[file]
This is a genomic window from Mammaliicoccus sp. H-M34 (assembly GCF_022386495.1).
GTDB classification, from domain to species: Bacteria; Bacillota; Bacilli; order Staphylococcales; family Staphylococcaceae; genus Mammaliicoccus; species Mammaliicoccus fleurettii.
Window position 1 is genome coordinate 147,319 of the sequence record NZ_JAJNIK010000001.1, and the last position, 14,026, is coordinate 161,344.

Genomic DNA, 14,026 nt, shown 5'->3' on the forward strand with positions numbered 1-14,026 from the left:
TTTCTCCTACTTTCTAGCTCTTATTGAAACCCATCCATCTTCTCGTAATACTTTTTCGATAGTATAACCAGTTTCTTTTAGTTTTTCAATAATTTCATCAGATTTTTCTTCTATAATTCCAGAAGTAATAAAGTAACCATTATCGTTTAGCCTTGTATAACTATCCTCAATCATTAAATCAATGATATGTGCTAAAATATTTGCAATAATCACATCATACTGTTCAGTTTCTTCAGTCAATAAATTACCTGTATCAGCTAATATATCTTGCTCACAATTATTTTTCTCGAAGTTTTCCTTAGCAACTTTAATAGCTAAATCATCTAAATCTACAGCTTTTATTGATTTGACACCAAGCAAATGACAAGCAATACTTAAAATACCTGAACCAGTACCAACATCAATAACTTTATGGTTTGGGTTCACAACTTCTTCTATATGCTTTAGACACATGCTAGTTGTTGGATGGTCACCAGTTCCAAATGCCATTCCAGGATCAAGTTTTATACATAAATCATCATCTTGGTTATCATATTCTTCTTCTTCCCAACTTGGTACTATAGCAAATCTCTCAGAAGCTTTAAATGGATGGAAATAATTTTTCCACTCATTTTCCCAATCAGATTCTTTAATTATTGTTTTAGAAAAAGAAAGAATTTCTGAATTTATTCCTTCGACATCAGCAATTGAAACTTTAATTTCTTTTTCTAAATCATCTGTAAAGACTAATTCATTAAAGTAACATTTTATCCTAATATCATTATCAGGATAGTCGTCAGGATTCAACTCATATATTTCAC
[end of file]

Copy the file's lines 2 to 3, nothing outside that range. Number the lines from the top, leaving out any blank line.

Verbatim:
GTDB classification, from domain to species: Bacteria; Bacillota; Bacilli; order Staphylococcales; family Staphylococcaceae; genus Mammaliicoccus; species Mammaliicoccus fleurettii.
Window position 1 is genome coordinate 147,319 of the sequence record NZ_JAJNIK010000001.1, and the last position, 14,026, is coordinate 161,344.